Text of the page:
Dear Jim Sterling,
first of all, let's get the slime out of the way, shall we? Big time fan, love Jimquisition, love PodToid, yadda yadda yadda. See, you are essentially what brought me to this site - to this community. A community I liked so far a good bit. But today you posted an article. Namely this one
(if the picture isn't displayed I'm sorry - it IS displayed in the editor just fine, it is simply a screenshot of the article itself)
After reading this, it was the first time I felt you could be rightfully accussed of bad journalism. For more than one reason. See, I know you like to ride things beyond the past, where they are dead for most people. It's something I actually don't find bad, seeing how quick the carpet was lift over the desaster that was Aliens: Colonial Marines. And while I find the fight you fight for female characters in gaming one that is only between you and enemies you yourself make up (but that's not the point here - that would be a topic for a whole different evening), I enjoy those pieces too. I often disagree with you, I would even dare to say: most of the times I disagree with you. But I enjoy your works nonetheless, since it offers me another point of view. One I might have not considered yet. One that makes me think. You actually inspire me sometimes to ponder over my point of view.
This article however was something I didn't see coming. The first thing that made me raise my eyebrows was the fact that you withheld the covers that were offered for voting, only presenting the shopped picture. You didn't even MENTION the fact that one of the four covers to vote for was another The Last Of Us
picutre - one with Ellie in the foreground. It was a user, CommanderZx2
, who had to reveal that little fact in the comments. This fact alone gives the thing pretty much a new perspective, doesn't it? Because maybe it has nothing to do with "women are shunted off promotional materials and deemed unworthy to act as playable characters", but more with the fact that a magazine wanted to give their readers some kind of choice for a popular game? 2 out of 4 covers to choose from were from The Last Of Us
, one of it had Ellie in it, the other didn't. One went for the typical, as you coined it, "Gun Bro"-cover, the other one for the cover the artists wanted. But it's a 1 on 1 thing here. This sounds like a pretty fair quota to me.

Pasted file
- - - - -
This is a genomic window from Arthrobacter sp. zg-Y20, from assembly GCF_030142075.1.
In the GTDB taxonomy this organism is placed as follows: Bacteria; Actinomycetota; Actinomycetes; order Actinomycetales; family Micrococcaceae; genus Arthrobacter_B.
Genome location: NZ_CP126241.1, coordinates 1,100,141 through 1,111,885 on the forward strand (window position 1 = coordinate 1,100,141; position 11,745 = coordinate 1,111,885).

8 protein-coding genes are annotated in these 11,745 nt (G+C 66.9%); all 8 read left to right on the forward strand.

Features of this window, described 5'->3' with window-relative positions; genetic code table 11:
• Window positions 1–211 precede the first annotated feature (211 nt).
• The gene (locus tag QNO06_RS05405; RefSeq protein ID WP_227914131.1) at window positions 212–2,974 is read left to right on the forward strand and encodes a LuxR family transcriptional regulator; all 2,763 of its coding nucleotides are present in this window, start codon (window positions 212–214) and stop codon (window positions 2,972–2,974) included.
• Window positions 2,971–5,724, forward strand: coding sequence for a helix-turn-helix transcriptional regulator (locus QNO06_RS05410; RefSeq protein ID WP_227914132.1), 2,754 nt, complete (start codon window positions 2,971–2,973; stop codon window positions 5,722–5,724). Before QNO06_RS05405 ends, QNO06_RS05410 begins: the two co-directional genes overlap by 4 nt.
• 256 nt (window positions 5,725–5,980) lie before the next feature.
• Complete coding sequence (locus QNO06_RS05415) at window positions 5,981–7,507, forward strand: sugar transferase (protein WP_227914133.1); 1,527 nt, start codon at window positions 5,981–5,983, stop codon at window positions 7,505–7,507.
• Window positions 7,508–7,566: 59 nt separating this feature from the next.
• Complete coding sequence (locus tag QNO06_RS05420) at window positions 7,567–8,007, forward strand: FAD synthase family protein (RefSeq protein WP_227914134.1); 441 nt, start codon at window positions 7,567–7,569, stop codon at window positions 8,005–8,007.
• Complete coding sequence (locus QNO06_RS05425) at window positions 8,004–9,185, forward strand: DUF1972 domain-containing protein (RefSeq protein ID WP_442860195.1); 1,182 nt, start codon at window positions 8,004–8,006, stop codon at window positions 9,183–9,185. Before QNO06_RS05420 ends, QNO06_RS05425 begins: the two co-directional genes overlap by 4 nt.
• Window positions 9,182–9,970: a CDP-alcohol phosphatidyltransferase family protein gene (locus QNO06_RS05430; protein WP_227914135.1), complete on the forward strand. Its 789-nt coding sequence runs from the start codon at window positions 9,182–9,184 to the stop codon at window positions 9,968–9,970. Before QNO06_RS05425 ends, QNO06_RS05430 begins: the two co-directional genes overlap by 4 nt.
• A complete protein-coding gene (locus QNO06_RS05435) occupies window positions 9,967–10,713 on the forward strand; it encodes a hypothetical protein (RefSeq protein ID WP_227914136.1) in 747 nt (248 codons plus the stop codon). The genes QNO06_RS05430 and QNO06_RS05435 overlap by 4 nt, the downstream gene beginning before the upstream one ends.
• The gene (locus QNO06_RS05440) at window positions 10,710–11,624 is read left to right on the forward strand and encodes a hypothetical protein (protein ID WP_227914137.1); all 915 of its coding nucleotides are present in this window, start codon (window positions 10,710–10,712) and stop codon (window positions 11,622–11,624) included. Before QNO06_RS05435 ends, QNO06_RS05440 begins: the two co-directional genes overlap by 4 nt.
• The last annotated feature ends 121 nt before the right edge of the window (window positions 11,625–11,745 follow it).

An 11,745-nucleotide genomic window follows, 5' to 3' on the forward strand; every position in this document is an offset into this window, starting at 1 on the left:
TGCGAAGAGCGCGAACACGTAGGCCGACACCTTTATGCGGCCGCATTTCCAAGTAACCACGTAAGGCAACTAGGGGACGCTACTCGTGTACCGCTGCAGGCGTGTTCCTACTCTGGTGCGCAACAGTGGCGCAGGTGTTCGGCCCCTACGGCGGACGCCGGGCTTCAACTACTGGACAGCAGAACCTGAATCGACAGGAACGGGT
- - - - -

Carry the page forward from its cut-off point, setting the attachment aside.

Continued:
Now you can argue that removing Ellie in the first place is a questionable act - I agree with that. As a writer I don't think too highly of retouching other people's artwork, especially not without their consent. However, apparently it was within the rights given to the magazine and going for two directions in a user based vote is something I can't blame them for.
The second thing is the tone of it. The retouched picture was used in a vote for the readers and the reader chose the one without Ellie (I would simply assume because the other artwork, which is also the cover artwork, has been seen to death and has become boring over the time - but that's just my guess). You know, I'm pretty sure of that thing here, NOTHING about the motives of those who voted. You don't know if the readers knew Ellie was removed from the one picture or not, you don't know what the backgrounds for the votes were.
Because, there is a simple little fact: it might have won because the readers simply liked it more. Without any prejudice or negative feelings against Ellie, or female characters, or women in general. And this it what REALLY rubs me the wrong way here. That you put off the result of the vote as a "compound of sadness", without knowing ANYTHING about the voters. You simply imply with this text, especially considering your previous works, that the people who voted for that are some assholes who have something against women in their videogames. And this is where you are absolutely out of place, without any room for "but"s or "if"s. I also read a comment that Ellie was, apparently, removed because the editor in chief of Gamereactor found her simply looking "pasted in" in the artwork.
I bet there will some more fact bubble up, maybe they already did while I was writing this, but I wanted to get this off my chest. Dear Jim Sterling, I am used to read better things from you. And while I know I can't [u]DEMAND
[/u] better, I do [u]ASK
[/u] for it.
: Jim went and edited the article in regards two the second part. Thank you.